NYC kids are a funny bunch. I generally try to avoid children in my day-to-day life, and fortunately live in a neighborhood where they aren’t prevalent, but my brief encounters with kids in this city never cease to entertain. I’m not sure if it’s the constant exposure to adults and adult conversation or just city life in general, but these kids operate on a very sophisticated level. They are inquisitive, opinionated and worldly, much more than I was when I was bopping around in my favorite Gymboree outfit and messily eating Cheerios. Perhaps they are mere parrots and repeat what they overhear. Regardless, they’re fooling me.
On Monday I boarded the Subway and sat down next to a kid that was approximately 5-years-old. His feet stuck straight out in front of him, his little legs nowhere near the length to comfortably sit on the train bench. I was reading when he politely tapped me to say, “Did you know the best way to eat an apple is diagonally? It’s much better than eating around the circumference.” Before I could exhale an astonished, “Ohhh really?” he continued, “That way the apple doesn’t turn brown and oxidize before you get back to where you started.” What?! This little kid knows more geometry than most sophomores in high school! What’s the formula for circumference anyway? πr²? 2πr? Oh god, I bet this kid wouldn’t hesitate like this. It’s definitely 2πr. Not only does he know geometry, he’s well-versed in fruit science and oxidation! When did I learn the word ‘oxidation’? Definitely not that young. Does this kid know that you can buy powder from the grocery store to prevent apples from turning brown? Some bartender told me that when he was making me a martini once. The best part about this conversation is that neither Genius Boy or I were eating apples at the time of the conversation. As we approached my stop the kid turned to his mother and politely asked, “May I have my apple now, please?” Have a great day, buddy. Hope your apple doesn’t oxidize prematurely.
The other day I was crossing the street and saw a girl holding her dad’s hand at the crosswalk. Admittedly, I am a terrible age approximater, but she was probably 4 to 7 years-old (holding dad’s hand age, OK?). She turns to him and asks, “So how long do you think it will take for the Democrats to control Congress again?” I was obviously in the presence of the next Hillary.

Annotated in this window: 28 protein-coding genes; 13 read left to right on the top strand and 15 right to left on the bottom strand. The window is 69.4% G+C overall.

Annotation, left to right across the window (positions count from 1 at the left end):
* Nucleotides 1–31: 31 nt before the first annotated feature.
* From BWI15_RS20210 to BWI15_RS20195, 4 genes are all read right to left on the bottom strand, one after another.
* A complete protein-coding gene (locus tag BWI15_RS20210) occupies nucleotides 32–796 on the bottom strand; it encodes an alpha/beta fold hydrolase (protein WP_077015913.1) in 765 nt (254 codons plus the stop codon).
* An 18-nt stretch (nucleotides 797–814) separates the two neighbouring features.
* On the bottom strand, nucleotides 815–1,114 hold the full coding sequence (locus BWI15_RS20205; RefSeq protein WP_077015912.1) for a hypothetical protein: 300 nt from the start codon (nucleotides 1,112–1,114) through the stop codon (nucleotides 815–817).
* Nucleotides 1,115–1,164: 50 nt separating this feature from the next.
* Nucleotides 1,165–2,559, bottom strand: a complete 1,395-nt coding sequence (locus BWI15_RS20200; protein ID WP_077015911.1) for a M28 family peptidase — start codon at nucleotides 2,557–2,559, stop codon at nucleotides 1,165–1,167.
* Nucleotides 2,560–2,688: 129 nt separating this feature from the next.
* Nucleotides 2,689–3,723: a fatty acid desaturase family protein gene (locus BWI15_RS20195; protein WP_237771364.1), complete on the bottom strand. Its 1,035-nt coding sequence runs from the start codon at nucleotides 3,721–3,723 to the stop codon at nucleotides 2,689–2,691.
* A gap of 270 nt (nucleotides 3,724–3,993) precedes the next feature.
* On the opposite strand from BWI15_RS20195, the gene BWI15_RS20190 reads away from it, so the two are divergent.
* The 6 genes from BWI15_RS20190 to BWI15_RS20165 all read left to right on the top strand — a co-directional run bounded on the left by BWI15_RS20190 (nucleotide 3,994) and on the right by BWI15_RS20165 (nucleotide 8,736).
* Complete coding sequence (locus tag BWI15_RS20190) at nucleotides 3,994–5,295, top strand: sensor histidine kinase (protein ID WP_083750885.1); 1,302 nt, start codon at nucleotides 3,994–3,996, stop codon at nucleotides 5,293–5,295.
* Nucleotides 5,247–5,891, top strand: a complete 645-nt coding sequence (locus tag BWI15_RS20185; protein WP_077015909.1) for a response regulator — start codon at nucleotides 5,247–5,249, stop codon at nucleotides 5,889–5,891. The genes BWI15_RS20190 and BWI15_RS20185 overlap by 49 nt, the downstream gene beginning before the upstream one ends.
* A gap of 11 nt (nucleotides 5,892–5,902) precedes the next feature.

Lastly, I was picking up some groceries and ventured down the cereal aisle, arguably the best aisle in the grocery store, however, also the aisle most likely to encounter unruly children. I have loved the cereal aisle ever since I used to sit in the grocery cart and grocery shop with my dad. Even at a young age, I strategized my cereal purchases, mainly around whatever free toys were advertised on the box and swearing, pleading, promising to eat every last bite of the cereal even if it was something I hated— just so I could get the toy. Pleeeeeeease can we get the Apple Jacks?! I’ll eat the whole thing, I swear, just look at the Hot Wheels you get with it!!! <arms flailing wildly> This is typical child-in-the-cereal-aisle behavior, right? Apparently not in this city. I saw a kid pick up a box of Chex and say to his mom, “Let’s get this one. It’s on sale and has whole grains.” Son, there is NO toy in that box. No sugar overload. Nothing that will turn the milk an unnatural hue. At least go for a box with HP7 pictures on the front. COME ON. The mother obliged and off they went with their healthy cereal, down the frozen foods cases, as the kid politely helped his mom pick out organic Amy’s meals as they continued.
Apparently paying $20,000 – $30,000 annually for a NYC private elementary school education is worth something.